Eleanore Robinson examines how new technology is impacting on the schemes market for brokers.
The role of technology has never been more important in business and the schemes market is no exception.
Data, e-trading and social media are all powerful tools that can help grow schemes and ensure brokers stay one step ahead of the competition.
But does using technology have its limits and can it, if used incorrectly, actually cause harm to a business?
Drawing parallels with the recent US election result, David Sweeney, managing director, insurance, at Brightside Group, said social media was becoming increasingly important.
He said: "Generating leads through personal recommendations will always be vital for a broker but publicity, endorsements (‘likes') and comments from social media are now becoming increasingly important.
There are lessons too from politics, where social media has become a key campaigning tool. In the US Presidential race, Donald Trump bypassed a critical mainstream media to speak directly to 15m followers via his twitter feed.
"In an era where customer loyalty is at a premium, especially in personal lines, creating relationships with customers is a sort of modern Holy Grail.
"Furthermore, recommendations that come through social media can reduce the lead generation cost. Trump spent far less than Hillary Clinton on advertising."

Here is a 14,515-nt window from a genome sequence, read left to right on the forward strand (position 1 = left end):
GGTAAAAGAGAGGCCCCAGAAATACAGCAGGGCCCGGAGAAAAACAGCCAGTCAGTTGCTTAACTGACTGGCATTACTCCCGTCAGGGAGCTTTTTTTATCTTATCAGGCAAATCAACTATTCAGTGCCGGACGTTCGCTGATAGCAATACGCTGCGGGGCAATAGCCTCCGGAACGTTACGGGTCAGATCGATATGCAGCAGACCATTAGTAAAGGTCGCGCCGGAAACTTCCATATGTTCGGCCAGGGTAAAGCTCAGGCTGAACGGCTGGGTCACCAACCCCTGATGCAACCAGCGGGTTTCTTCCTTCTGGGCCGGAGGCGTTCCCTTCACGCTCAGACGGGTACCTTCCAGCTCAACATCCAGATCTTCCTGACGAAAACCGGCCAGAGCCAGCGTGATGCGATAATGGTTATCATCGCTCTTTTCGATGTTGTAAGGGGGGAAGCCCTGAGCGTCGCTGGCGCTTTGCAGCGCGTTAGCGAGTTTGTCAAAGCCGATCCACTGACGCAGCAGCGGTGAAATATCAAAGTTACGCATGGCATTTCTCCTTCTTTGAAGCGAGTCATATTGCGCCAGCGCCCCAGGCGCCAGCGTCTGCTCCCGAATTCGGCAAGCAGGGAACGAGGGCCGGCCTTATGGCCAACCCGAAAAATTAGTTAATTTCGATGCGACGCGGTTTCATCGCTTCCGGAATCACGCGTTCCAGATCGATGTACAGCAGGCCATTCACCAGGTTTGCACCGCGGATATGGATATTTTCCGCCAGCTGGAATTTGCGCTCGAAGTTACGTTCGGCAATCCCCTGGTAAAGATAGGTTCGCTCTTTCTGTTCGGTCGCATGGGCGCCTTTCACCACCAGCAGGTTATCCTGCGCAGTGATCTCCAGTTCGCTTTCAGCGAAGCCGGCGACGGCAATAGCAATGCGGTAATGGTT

Yutree Underwriting - established less than five years ago - used social media to build its brand. Director Laura High explained: "As a new schemes business, increasing our brand profile featured heavily in our early plan.
"Technology has enabled us to do this far more quickly than we could have done 10 years ago. Twitter, Facebook and LinkedIn have all provided an unprecedented reach for our product launches, technical pieces, blog posts and press releases."
She continued: "There are pitfalls to using social media for business but, in our opinion, as long as you have a strategy, remain aware of regulatory rules, engage with followers, are consistent and maintain your brand voice and identity then social media is a vital part of promoting schemes."
High added that the next stage for Yutree would be to use technology to automate all of its scheme policy document production. This will lead to efficiencies which will enable us to focus on our underwriting, relationships and sales efforts.
She said: "We do not sell our products online and our proposition is based on strong relationship management and traditional underwriting principles.
"Whilst this sounds old-fashioned, it is technology that has underpinned our delivery of this proposition and, without it, we would not have achieved the success that we have to date."
Richard Brunger, schemes product manager at insurer LV said technology was playing an ever increasing role in its schemes underwriting strategy, from initial research to full scale scheme management.
He said: "At LV we are always looking for brokers who are able to bring expertise to their chosen sectors, and the use of social media or electronic marketing is an excellent way to get the product to market.
"We are also finding more brokers offering full cycle selling, via website or extranet sites, which enables today's more technology-conscious client to buy their insurance 24 hours a day, seven days a week."